Now, I must start this blog with a caveat, there is no quick fix to simplify the elearning design process. I don’t have an elusive ‘magic bullet’ that is going to suddenly transport us to some tropical isle, sipping a cocktail, while effortlessly cranking out elearning modules with awe-inspiring speed and accuracy.
But there are some things that can make your life easier while developing elearning modules. Here are three things I think might simplify your elearning development process.
P is for Practice… and Play.
To simplify the elearning design process, you must practice elearning design! In Malcolm Gladwell’s book, Outliers* he says that the key to success in any field is to practice a task for a total of 10,000 hours… So, what are you waiting for, start practicing creating those buttons! But seriously, take the time to really get to know the tool(s) you are working in. Play around! And if you have more than one product, try to create the same module using those different products… if only to see how much you can push the functionality in each to get them as close as possible to one another.
*There’s a really cool summary video of this book on YouTube here, if you’ve got 8 minutes to watch it!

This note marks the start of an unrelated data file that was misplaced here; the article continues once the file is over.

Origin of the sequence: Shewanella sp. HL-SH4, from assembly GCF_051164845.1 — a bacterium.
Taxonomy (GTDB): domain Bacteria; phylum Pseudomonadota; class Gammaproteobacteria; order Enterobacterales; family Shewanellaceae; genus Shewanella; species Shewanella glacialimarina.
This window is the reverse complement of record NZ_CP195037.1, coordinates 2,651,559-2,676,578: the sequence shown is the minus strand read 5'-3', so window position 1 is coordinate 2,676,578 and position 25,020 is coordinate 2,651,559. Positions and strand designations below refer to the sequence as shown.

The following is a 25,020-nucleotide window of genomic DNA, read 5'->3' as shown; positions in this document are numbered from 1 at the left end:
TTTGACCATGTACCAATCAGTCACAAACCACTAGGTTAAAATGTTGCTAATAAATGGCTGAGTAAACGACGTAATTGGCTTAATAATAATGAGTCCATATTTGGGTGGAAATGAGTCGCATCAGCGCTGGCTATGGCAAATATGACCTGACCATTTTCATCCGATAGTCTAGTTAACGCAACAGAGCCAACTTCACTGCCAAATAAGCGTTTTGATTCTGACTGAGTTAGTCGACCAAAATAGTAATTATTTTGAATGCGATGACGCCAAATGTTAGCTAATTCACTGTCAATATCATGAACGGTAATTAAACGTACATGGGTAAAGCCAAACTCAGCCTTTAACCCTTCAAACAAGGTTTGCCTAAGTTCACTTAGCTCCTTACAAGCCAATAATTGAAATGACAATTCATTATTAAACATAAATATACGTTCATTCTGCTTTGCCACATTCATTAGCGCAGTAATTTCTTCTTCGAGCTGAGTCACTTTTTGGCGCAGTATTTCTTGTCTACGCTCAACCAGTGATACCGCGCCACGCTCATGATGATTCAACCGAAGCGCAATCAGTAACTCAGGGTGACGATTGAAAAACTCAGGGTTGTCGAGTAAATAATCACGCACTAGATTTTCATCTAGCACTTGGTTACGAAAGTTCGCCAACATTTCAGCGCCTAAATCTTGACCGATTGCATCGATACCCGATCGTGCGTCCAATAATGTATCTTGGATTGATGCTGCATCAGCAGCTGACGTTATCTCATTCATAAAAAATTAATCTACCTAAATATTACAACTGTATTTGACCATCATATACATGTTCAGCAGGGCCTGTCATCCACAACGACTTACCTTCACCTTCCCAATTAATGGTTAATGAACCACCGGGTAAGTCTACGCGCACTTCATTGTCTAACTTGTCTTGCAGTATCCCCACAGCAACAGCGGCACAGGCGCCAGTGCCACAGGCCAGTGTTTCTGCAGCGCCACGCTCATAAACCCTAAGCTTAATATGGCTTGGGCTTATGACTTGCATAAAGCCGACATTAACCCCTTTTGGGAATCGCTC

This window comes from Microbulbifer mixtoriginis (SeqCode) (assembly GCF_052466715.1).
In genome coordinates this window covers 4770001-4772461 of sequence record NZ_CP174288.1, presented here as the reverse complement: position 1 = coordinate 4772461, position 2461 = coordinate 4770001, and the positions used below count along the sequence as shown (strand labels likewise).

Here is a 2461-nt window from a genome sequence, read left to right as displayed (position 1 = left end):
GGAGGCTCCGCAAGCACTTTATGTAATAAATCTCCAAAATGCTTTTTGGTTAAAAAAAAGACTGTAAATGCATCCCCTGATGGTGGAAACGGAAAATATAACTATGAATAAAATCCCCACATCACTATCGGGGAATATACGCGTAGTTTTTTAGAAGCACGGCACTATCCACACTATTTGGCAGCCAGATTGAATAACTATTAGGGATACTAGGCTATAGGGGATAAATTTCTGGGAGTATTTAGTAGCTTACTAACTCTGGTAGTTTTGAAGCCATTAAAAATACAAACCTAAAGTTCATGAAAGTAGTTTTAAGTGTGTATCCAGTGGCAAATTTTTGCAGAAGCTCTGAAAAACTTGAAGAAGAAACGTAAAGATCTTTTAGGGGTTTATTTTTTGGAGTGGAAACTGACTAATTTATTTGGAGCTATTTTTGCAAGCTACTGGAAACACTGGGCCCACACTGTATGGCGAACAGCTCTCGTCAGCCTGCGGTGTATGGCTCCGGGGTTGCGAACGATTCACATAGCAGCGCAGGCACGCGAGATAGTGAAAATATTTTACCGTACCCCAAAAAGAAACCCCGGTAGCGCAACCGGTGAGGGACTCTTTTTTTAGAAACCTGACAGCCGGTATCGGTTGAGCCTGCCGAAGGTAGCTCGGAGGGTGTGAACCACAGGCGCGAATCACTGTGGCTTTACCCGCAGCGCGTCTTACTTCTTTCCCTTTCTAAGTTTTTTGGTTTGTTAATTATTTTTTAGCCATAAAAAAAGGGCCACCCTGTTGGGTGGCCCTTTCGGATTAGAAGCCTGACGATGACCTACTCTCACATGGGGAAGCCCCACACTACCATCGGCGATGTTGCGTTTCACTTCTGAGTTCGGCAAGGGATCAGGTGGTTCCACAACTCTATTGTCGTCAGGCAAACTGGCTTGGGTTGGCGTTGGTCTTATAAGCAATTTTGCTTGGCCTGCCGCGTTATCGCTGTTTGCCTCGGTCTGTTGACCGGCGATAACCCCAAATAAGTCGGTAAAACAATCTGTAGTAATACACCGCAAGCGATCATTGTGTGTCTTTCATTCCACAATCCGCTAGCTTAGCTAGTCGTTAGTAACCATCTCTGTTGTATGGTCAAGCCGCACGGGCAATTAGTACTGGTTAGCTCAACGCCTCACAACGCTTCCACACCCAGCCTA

I don’t necessarily mean a formal analysis, just stand back and look at the process objectively. How did *you* learn to do that task? What did it take for that barista to make your Double Tall Cappuccino, Extra Dry? Better yet, what did it take for you to order it “correctly?” Ultimately, we want to produce the most effective product for our learners to… learn! So, put yourself in their shoes, and don’t over-engineer or use every feature available in the tool just because you can. The ‘impress me’ factor diminishes exponentially with every page viewed. So, keep your elearning design as simple as it can be, while maximizing effectiveness.
Finally, Templates (and Styles) … use them!
Why create something from scratch if you can save an hour or two by tweaking what you already have? Many of the tools we use daily allow you to save and name things like font styles and colours. If you have something you like that works, there’s absolutely nothing wrong with reusing it. It’s actually best practice for consistency, at least within the same module.
So, OK, perhaps none of these are earth-shattering or even new elearning design suggestions, but can you honestly say you employ them consistently? Is there room for improvement? I don’t know, but the way I see it you still have 9,999 more hours to go!